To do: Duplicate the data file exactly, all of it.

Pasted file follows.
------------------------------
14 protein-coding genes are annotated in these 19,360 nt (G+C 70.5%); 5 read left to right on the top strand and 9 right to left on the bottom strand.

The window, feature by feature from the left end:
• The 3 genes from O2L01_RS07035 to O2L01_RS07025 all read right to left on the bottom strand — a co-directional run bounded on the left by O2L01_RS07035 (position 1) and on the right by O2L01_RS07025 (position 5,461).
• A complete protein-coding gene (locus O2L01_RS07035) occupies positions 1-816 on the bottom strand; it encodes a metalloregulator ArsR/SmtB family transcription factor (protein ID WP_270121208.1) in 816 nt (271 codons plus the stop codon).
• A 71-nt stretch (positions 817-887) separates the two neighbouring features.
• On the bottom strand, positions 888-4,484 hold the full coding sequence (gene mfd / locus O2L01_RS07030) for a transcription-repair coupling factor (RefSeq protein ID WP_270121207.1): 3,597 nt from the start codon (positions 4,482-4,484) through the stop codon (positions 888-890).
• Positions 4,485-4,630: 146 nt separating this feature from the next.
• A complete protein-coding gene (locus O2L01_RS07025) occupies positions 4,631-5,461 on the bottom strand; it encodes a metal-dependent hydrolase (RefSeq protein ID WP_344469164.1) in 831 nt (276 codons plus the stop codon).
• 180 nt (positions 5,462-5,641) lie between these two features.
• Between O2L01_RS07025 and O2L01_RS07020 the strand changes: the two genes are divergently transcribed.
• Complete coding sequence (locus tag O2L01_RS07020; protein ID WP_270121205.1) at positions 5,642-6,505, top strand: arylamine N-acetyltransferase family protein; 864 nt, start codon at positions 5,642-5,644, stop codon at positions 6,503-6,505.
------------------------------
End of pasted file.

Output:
14 protein-coding genes are annotated in these 19,360 nt (G+C 70.5%); 5 read left to right on the top strand and 9 right to left on the bottom strand.

The window, feature by feature from the left end:
• The 3 genes from O2L01_RS07035 to O2L01_RS07025 all read right to left on the bottom strand — a co-directional run bounded on the left by O2L01_RS07035 (position 1) and on the right by O2L01_RS07025 (position 5,461).
• A complete protein-coding gene (locus O2L01_RS07035) occupies positions 1-816 on the bottom strand; it encodes a metalloregulator ArsR/SmtB family transcription factor (protein ID WP_270121208.1) in 816 nt (271 codons plus the stop codon).
• A 71-nt stretch (positions 817-887) separates the two neighbouring features.
• On the bottom strand, positions 888-4,484 hold the full coding sequence (gene mfd / locus O2L01_RS07030) for a transcription-repair coupling factor (RefSeq protein ID WP_270121207.1): 3,597 nt from the start codon (positions 4,482-4,484) through the stop codon (positions 888-890).
• Positions 4,485-4,630: 146 nt separating this feature from the next.
• A complete protein-coding gene (locus O2L01_RS07025) occupies positions 4,631-5,461 on the bottom strand; it encodes a metal-dependent hydrolase (RefSeq protein ID WP_344469164.1) in 831 nt (276 codons plus the stop codon).
• 180 nt (positions 5,462-5,641) lie between these two features.
• Between O2L01_RS07025 and O2L01_RS07020 the strand changes: the two genes are divergently transcribed.
• Complete coding sequence (locus tag O2L01_RS07020; protein ID WP_270121205.1) at positions 5,642-6,505, top strand: arylamine N-acetyltransferase family protein; 864 nt, start codon at positions 5,642-5,644, stop codon at positions 6,503-6,505.